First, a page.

Two women, a world apart.
A secret waiting to be discovered…
VE Day 1945: As victory bells ring out across the country, war bride Ellie Burgess’ happiness is overshadowed by grief. Her charismatic Newfoundlander husband Thomas is still missing in action.
Until a letter arrives explaining Thomas is back at home on the other side of the Atlantic recovering from his injuries.
Travelling to a distant country to live with a man she barely knows is the bravest thing Ellie has ever had to do. But nothing can prepare her for the harsh realities of her new home…
September 11th 2001: Sophie Parry is on a plane to New York on the most tragic day in the city’s history. While the world watches the news in horror, Sophie’s flight is rerouted to a tiny town in Newfoundland and she is forced to seek refuge with her estranged aunt Ellie.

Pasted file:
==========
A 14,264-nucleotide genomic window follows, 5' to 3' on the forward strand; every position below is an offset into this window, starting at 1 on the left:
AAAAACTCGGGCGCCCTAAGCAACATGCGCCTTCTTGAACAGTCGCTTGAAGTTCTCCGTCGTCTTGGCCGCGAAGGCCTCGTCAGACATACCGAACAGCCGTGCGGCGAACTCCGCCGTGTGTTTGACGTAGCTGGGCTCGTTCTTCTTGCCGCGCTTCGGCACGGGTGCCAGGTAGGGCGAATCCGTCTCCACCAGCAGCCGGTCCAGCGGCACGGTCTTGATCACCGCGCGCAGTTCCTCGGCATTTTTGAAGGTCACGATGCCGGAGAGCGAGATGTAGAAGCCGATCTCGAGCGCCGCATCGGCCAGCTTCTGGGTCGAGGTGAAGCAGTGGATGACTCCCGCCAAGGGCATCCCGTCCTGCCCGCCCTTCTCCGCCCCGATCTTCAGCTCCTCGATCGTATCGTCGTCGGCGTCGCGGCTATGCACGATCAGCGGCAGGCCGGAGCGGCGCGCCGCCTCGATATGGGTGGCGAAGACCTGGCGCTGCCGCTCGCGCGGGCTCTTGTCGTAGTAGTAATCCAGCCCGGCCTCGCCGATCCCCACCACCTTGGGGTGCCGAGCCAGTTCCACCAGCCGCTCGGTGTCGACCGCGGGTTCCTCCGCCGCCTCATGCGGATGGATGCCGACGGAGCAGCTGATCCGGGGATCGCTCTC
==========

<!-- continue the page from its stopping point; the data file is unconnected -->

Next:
Determined to discover what it was that forced her family apart all those years ago, newfound secrets may change her life forever…
- When and where do you prefer to write?
I love writing on my bed. It’s an old Victorian brass bed I bought when I was eighteen, and I have plenty of room to spread out my notes. I prop myself up with pillows and I have a clever portable lap desk I put the laptop on. I normally travel a lot for business (I teach interior design in China), and pleasure (Morocco, Canada and Grenada are three regular destinations), and I write in hotel rooms, on friends’ tables and desks, and in cafes, too.